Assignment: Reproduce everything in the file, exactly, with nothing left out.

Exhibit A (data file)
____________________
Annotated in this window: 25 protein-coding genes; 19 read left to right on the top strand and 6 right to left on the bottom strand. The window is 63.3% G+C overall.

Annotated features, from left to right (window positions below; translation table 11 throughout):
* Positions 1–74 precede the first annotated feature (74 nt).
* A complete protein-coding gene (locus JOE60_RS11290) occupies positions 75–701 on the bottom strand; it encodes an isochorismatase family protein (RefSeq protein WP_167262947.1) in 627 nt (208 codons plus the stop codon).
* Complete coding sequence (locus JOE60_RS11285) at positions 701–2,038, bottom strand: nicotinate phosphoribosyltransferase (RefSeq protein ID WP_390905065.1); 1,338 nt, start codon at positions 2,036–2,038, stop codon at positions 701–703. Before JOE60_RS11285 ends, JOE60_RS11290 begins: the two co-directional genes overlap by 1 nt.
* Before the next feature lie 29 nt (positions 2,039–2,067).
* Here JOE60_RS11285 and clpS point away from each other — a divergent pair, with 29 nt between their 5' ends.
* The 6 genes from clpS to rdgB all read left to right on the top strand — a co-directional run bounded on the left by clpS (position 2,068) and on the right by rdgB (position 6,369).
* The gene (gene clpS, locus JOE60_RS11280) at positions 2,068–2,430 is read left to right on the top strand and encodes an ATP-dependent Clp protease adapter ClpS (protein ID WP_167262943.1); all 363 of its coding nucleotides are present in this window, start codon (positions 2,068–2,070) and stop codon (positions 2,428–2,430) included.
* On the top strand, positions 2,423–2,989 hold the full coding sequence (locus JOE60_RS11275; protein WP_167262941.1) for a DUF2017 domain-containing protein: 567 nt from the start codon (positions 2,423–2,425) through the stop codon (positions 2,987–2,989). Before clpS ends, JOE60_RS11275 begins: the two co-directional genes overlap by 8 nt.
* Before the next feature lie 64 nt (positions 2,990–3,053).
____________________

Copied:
Annotated in this window: 25 protein-coding genes; 19 read left to right on the top strand and 6 right to left on the bottom strand. The window is 63.3% G+C overall.

Annotated features, from left to right (window positions below; translation table 11 throughout):
* Positions 1–74 precede the first annotated feature (74 nt).
* A complete protein-coding gene (locus JOE60_RS11290) occupies positions 75–701 on the bottom strand; it encodes an isochorismatase family protein (RefSeq protein WP_167262947.1) in 627 nt (208 codons plus the stop codon).
* Complete coding sequence (locus JOE60_RS11285) at positions 701–2,038, bottom strand: nicotinate phosphoribosyltransferase (RefSeq protein ID WP_390905065.1); 1,338 nt, start codon at positions 2,036–2,038, stop codon at positions 701–703. Before JOE60_RS11285 ends, JOE60_RS11290 begins: the two co-directional genes overlap by 1 nt.
* Before the next feature lie 29 nt (positions 2,039–2,067).
* Here JOE60_RS11285 and clpS point away from each other — a divergent pair, with 29 nt between their 5' ends.
* The 6 genes from clpS to rdgB all read left to right on the top strand — a co-directional run bounded on the left by clpS (position 2,068) and on the right by rdgB (position 6,369).
* The gene (gene clpS, locus JOE60_RS11280) at positions 2,068–2,430 is read left to right on the top strand and encodes an ATP-dependent Clp protease adapter ClpS (protein ID WP_167262943.1); all 363 of its coding nucleotides are present in this window, start codon (positions 2,068–2,070) and stop codon (positions 2,428–2,430) included.
* On the top strand, positions 2,423–2,989 hold the full coding sequence (locus JOE60_RS11275; protein WP_167262941.1) for a DUF2017 domain-containing protein: 567 nt from the start codon (positions 2,423–2,425) through the stop codon (positions 2,987–2,989). Before clpS ends, JOE60_RS11275 begins: the two co-directional genes overlap by 8 nt.
* Before the next feature lie 64 nt (positions 2,990–3,053).